Yes. An AED provides voice prompts with clear instructions to help guide the user. It is designed to be user-friendly so that anyone is able to use it even without CPR training.

Where can I find an AED?

AED Sign Australia

Defibrillators can be typically found in public places, such as sporting fields, airports, schools, hotels, swimming pools, workplaces, shopping centres, gyms, train stations, public libraries and, of course, hospitals. You can purchase one for your organisation from our partners at Response for Life.

In Australia, public places that have AEDs will display a sign similar to this.

When is an AED used during CPR?

As soon as an AED becomes available, it should immediately be put to use. The earlier an AED is used, the greater the chance of the patient’s survival.

Do I need to do CPR if I have a defib?

Yes. CPR and an AED should be used together. An AED is not a substitute for CPR.

How will I know when to use a defib?

If someone is unresponsive and not breathing or breathing is not normal, start CPR immediately and use an AED as soon as available.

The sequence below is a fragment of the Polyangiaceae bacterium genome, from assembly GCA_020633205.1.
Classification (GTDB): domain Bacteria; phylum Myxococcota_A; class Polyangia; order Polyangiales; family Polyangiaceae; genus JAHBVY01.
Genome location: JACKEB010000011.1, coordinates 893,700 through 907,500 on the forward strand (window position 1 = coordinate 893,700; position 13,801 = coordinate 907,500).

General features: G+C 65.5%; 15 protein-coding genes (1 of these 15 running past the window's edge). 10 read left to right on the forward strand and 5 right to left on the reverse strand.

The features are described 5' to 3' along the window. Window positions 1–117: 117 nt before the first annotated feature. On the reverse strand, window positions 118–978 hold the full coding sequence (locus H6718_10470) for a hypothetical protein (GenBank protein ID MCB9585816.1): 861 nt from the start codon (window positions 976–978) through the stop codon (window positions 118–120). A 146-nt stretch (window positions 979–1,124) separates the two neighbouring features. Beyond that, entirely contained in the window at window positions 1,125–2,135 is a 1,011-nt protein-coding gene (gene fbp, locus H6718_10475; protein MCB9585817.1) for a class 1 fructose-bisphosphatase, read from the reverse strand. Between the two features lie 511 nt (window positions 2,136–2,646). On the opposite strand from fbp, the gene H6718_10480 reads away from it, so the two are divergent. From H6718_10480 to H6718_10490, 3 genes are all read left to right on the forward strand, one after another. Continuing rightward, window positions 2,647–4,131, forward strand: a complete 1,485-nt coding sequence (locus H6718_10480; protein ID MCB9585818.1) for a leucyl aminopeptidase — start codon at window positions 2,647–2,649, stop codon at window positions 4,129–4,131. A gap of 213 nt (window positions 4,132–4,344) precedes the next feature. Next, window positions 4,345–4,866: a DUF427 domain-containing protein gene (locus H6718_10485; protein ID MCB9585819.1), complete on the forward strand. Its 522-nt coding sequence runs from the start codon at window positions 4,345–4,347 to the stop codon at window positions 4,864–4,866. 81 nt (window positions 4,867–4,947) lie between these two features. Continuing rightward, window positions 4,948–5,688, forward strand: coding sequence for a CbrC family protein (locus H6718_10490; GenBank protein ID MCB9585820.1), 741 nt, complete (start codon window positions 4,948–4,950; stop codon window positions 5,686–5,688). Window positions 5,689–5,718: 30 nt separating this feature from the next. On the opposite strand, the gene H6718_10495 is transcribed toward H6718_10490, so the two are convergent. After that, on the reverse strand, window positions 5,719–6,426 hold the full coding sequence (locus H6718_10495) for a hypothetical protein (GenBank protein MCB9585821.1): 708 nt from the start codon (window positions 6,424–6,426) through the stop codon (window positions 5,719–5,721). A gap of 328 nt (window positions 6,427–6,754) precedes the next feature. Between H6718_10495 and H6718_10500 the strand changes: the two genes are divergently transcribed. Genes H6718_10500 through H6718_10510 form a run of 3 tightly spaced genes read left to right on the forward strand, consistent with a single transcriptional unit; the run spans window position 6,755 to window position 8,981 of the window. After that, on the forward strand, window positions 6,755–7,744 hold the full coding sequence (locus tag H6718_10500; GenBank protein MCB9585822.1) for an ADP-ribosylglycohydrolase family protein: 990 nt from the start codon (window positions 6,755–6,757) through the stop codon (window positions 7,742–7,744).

How do I know when to shock someone?

An AED will advise when a shock needs to be administered. The AED is making this decision, not the responder.

Do I need to do CPR if I have a defibrillator?

CPR and AED should be used together. An AED is not a substitute for CPR.

Can I hurt someone with an AED, or shock a person that isn’t in cardiac arrest?

No. An AED is a medical device that analyses the heart for a shockable rhythm. The AED decides whether to administer a shock or not. You cannot accidentally deliver a defib shock. If an AED is used on a person who is in a normal heart rhythm, whether they are responsive and breathing normally or not, it will not administer a shock.

Can I get hurt using a defib?

Using an AED is safe for the responder as it offers very clear instructions. The AED will advise when a shock is being delivered and will instruct the user to stay clear from the patient. The responder should hold their hands up to also show other bystanders not to touch the patient while the AED is analysing.